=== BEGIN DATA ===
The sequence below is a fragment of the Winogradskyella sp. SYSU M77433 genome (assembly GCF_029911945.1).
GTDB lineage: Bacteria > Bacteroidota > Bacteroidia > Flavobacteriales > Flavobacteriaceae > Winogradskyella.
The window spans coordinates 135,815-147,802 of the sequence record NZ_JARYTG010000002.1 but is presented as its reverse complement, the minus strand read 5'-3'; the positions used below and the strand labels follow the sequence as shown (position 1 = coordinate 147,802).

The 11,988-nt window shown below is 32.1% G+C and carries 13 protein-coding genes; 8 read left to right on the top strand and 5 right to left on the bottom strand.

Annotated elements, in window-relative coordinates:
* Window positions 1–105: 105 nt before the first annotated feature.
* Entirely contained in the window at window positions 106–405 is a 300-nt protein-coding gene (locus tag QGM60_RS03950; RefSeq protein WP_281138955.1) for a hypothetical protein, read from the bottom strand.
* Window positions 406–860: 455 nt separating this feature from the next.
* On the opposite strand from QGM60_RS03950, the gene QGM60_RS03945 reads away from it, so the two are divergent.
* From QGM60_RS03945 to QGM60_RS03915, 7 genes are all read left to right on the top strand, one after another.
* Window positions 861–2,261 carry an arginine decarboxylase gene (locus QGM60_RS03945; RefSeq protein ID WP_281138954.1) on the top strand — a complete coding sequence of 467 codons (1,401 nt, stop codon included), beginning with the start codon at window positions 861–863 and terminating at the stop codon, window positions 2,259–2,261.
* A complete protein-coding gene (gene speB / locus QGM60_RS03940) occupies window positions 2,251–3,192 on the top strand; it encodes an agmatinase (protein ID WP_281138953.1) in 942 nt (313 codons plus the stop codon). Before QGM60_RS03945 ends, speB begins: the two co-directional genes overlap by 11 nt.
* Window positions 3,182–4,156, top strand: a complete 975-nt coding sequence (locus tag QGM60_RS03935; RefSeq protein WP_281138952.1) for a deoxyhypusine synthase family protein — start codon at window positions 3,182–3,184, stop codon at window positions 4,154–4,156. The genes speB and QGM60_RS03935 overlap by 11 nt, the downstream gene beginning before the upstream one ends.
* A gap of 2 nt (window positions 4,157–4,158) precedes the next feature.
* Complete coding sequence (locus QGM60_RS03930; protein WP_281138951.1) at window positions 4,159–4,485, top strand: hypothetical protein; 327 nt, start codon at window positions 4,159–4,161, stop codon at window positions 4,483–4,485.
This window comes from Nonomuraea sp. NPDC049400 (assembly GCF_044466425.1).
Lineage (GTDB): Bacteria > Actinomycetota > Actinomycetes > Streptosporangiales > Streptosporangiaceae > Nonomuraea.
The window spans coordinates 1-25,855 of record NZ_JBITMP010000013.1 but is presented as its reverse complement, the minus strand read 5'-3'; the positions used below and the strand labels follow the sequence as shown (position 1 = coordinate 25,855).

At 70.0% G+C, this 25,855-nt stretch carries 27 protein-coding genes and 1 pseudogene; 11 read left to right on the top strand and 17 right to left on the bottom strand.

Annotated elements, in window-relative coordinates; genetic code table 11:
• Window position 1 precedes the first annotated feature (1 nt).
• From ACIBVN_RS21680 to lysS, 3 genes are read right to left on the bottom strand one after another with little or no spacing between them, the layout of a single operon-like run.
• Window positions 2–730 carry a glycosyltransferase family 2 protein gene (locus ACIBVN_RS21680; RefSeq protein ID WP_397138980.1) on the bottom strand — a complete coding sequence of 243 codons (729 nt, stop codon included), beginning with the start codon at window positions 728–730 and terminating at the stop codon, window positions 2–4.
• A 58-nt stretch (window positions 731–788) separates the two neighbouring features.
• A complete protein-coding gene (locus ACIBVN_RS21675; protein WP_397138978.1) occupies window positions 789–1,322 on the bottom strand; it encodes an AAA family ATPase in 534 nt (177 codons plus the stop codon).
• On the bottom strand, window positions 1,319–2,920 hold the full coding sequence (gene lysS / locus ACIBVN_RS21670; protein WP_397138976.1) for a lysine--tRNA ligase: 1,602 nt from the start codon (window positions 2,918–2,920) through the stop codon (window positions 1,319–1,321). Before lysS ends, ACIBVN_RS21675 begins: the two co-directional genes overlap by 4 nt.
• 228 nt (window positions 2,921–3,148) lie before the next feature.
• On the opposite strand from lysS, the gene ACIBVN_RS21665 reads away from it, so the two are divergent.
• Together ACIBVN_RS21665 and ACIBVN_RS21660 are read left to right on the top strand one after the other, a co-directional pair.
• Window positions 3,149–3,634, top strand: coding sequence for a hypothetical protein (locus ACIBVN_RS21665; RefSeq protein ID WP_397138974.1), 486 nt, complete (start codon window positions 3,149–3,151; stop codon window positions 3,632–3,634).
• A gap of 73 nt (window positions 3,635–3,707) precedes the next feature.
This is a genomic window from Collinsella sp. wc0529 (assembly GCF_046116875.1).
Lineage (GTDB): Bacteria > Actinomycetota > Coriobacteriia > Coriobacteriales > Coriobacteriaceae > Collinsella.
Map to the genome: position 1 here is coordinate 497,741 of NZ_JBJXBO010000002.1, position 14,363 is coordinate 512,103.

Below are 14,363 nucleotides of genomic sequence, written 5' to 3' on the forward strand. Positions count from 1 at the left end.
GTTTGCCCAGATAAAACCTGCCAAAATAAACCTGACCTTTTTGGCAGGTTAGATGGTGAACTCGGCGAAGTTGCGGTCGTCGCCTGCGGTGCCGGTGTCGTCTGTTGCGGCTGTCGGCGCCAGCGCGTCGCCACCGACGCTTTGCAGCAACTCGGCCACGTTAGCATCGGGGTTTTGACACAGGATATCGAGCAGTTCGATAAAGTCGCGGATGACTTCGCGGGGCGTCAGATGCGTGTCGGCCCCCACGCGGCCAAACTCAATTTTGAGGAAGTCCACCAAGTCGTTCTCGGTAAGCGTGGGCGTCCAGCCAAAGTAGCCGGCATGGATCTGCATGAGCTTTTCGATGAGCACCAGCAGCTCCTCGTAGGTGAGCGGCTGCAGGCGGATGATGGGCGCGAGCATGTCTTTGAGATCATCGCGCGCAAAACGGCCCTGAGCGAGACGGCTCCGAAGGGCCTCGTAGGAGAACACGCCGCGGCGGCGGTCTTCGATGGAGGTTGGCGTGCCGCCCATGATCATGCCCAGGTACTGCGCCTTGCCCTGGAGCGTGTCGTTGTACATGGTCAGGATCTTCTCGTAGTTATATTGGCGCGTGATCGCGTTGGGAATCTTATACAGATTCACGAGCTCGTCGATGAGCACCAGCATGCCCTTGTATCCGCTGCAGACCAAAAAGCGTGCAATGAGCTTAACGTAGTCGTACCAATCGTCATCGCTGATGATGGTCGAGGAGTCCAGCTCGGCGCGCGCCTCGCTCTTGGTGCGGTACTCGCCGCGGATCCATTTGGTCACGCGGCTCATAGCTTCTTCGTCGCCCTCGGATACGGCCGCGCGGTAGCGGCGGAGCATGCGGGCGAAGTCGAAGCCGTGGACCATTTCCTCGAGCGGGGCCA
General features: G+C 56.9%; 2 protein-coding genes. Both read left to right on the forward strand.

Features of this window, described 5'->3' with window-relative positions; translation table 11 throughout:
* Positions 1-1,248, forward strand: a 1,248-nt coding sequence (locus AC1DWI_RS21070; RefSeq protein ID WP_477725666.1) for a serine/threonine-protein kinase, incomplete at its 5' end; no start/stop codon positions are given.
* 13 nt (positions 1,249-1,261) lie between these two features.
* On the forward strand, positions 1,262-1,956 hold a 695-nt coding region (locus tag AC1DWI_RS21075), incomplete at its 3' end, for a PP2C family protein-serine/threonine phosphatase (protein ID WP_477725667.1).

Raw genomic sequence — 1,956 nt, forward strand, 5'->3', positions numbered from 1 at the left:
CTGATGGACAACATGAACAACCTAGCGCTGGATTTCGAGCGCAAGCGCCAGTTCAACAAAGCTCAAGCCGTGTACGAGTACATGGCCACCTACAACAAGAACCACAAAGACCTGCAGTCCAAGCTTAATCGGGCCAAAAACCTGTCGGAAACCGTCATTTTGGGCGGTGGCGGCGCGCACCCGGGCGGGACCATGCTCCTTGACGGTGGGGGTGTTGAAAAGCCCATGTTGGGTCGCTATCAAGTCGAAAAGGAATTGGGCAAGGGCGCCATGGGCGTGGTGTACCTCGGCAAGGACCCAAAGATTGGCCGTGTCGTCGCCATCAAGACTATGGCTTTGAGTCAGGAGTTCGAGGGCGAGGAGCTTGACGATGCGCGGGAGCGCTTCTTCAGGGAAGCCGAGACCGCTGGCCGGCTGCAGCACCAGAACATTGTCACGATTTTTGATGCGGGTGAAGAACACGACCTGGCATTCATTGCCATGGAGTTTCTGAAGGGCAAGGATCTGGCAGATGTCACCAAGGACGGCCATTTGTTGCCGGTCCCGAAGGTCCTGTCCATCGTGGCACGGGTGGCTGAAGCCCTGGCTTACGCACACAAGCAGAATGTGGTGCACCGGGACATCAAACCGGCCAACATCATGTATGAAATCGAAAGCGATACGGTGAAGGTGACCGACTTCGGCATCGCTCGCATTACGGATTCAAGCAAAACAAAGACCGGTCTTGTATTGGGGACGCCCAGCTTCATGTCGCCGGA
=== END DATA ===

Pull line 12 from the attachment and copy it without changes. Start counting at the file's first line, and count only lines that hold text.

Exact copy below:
* A complete protein-coding gene (gene speB / locus QGM60_RS03940) occupies window positions 2,251–3,192 on the top strand; it encodes an agmatinase (protein ID WP_281138953.1) in 942 nt (313 codons plus the stop codon). Before QGM60_RS03945 ends, speB begins: the two co-directional genes overlap by 11 nt.